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0230 History of the Expedition in Asia, 1927-1935 : vol.2
History of the Expedition in Asia, 1927-1935 : vol.2 / Page 230 (Color Image)

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doi: 10.20676/00000210
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Goitso, just to the east of the Edsen-gol, the Gobi-group had also had an encounter, in the spring, with a band of robbers consisting of Tungans hailing from Kansu, who had specialized in robbing merchant-caravans. But this aggressive band of Mohammedans had not dared to molest the well-armed Swedes, who if the truth be known were quite spoiling for a fight.

From my home in Stockholm I heard that the expedition was again beginning to be in rather low financial water, chiefly owing to the fairly heavy expenditure on instruments for the Sinkiang section, to which I shall presently revert. The expenses for the Sinkiang-group were incomparably greater than those for the just as big Gobi-group.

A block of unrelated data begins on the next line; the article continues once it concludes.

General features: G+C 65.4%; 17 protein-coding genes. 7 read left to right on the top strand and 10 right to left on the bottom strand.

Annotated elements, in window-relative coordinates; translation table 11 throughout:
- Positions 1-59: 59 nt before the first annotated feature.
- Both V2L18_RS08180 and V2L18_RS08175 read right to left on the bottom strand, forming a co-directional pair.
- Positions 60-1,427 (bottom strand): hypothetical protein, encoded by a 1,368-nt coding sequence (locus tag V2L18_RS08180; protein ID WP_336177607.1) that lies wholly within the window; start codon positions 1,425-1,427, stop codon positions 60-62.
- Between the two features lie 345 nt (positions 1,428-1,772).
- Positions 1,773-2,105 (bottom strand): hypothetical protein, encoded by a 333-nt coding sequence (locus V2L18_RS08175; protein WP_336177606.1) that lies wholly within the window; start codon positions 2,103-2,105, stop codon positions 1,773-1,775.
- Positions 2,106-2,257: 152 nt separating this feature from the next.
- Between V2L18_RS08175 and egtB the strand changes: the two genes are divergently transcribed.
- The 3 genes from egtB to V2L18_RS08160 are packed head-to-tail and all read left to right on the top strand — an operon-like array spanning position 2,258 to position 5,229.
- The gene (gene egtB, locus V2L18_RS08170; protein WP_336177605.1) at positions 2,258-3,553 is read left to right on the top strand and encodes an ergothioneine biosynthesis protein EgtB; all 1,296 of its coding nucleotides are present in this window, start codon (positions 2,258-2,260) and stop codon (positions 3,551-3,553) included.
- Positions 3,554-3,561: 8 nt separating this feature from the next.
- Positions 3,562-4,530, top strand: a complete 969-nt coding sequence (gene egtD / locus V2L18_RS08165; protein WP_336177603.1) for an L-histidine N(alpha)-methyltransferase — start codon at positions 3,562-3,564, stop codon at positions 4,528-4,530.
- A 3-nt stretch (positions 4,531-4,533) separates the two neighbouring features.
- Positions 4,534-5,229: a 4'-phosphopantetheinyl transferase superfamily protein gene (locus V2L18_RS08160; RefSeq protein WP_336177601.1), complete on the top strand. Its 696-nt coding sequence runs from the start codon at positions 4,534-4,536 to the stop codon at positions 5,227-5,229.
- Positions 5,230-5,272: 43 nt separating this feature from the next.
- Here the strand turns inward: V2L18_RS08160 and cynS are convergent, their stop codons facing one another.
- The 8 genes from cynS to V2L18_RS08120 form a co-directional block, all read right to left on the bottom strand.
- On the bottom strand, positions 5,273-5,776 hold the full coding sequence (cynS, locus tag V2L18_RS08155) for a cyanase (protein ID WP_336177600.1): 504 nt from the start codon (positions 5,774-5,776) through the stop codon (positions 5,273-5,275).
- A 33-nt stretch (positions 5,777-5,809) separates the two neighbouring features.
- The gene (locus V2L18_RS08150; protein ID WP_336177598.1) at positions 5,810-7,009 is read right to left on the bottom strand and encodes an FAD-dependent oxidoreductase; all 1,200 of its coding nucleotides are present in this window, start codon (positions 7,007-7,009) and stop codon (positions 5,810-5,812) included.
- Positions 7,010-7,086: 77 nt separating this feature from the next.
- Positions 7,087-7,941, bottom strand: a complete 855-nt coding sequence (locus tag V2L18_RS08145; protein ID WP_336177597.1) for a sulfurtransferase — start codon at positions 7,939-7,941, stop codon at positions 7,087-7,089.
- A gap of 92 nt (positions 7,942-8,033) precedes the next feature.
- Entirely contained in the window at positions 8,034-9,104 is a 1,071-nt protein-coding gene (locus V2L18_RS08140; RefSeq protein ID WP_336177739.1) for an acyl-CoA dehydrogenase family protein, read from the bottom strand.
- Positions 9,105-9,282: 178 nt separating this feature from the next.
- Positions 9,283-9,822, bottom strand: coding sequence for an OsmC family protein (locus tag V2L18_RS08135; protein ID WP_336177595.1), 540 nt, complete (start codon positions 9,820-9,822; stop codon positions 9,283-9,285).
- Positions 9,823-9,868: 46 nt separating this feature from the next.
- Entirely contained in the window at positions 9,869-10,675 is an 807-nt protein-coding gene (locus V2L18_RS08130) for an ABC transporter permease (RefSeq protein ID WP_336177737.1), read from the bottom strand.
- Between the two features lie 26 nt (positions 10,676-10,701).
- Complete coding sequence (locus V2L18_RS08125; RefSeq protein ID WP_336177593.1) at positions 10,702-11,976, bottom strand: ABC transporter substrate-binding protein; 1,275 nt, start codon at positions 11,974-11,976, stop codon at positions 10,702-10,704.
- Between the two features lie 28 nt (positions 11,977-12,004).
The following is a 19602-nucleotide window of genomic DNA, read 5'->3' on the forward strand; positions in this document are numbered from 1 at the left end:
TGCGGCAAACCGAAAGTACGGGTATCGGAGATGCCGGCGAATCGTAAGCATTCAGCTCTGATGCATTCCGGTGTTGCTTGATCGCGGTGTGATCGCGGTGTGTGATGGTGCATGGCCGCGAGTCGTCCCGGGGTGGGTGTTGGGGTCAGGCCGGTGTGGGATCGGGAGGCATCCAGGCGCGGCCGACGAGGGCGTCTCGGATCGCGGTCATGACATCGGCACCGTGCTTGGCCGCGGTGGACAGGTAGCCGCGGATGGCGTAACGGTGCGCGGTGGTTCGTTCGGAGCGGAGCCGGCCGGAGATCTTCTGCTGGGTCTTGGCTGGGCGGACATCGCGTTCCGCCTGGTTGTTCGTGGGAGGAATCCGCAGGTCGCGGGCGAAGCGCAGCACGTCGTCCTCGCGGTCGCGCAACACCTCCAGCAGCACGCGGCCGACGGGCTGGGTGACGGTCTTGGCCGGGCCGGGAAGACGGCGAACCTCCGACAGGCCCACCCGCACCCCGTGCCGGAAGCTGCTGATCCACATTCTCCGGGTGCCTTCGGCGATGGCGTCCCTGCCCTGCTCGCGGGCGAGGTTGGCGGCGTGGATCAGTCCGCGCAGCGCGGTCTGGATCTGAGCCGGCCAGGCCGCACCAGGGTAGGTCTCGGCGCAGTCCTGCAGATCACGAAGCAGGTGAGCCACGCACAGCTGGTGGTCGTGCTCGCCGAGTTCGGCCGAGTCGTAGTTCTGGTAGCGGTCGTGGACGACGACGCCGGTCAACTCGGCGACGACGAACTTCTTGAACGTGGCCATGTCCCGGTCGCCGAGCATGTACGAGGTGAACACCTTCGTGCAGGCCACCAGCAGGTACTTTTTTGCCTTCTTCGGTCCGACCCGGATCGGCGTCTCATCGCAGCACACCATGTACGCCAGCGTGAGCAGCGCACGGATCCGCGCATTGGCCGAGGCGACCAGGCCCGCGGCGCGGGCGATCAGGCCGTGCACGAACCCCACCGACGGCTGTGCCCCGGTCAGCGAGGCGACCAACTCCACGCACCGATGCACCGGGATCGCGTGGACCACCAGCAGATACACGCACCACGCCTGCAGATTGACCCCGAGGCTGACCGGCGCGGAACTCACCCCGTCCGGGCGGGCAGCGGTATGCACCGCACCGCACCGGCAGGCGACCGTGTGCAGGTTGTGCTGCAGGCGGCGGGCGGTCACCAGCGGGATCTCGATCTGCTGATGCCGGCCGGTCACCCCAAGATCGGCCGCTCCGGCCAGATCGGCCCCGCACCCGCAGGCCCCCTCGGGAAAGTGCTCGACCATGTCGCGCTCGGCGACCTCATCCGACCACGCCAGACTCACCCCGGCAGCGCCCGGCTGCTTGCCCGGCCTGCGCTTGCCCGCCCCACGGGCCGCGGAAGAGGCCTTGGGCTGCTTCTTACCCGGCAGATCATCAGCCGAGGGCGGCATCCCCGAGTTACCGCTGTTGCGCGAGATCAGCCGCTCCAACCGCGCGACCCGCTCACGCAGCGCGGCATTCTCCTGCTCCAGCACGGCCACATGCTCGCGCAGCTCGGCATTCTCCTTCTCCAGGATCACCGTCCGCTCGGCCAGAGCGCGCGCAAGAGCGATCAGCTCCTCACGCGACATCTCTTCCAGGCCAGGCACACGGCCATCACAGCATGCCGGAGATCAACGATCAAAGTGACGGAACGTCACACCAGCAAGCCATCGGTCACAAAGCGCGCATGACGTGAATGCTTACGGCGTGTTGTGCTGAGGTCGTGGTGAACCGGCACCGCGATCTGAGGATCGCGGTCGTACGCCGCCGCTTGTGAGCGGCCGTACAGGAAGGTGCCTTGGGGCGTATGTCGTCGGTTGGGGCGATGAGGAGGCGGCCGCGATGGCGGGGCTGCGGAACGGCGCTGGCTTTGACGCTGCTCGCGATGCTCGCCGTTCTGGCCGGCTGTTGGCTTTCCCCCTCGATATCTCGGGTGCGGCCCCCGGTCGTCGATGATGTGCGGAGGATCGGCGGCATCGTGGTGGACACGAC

It was at this time that we received into our ranks another addition to our international gallery of collaborators, the well-known sinologue Professor FERDINAND LESSING from the Museum für Völkerkunde in Berlin. During a stay in Stockholm in the spring of 193o, where as a specialist in lamaistic cult-objects he had been commissioned to value a large collection of lamaistic idols that was offered for sale, he had on many occasions met and conversed with my sister ALMA. As it happened, she was just then seeking a possibility of sending to AM-BOIT in Sinkiang some expensive and delicate instruments, namely, a large WILD's Präzisionstheodolit and four Inwar pendulums. As LESSING dearly wished to undertake a journey to the Far East, where he had lived for many years, afterwards pursuing scientific studies on the ethnology and the various languages of that part of the world, my sister ALMA arranged that Professor LESSING should have his journey to China paid for in consideration of his taking AMBOIT's instruments to Novo Sibirsk, that is, about half-way to Peking. (From Novo Sibirsk they were then to be despatched with a special messenger the remaining 1300 kilometers to the frontier of Sinkiang by the German consul, Herr GROSSKOPF.) It was thus that Professor LESSING came to Peking in the summer of 193o; and on our return from Jehol I had my first meeting with him, on July 14th. On this occasion we drew up a preliminary program for cooperation. He showed the greatest enthusiasm for our plans and immediately placed his immense funds of linguistic and folk-loristic knowledge at our disposal. He was engaged for some months for two special tasks: to help me collect historical material for the book on Jehol that I intended to write during the autumn, and, with his detailed knowledge of lamaistic cult to begin making a descriptive catalogue of 200 painted temple-flags (tankas) that MONTELL had acquired. Such tankas provide an infinitely rich field for the study of types of the lamaistic gods, the notions of heavens and hells, the legends of the innumerable saints, etc.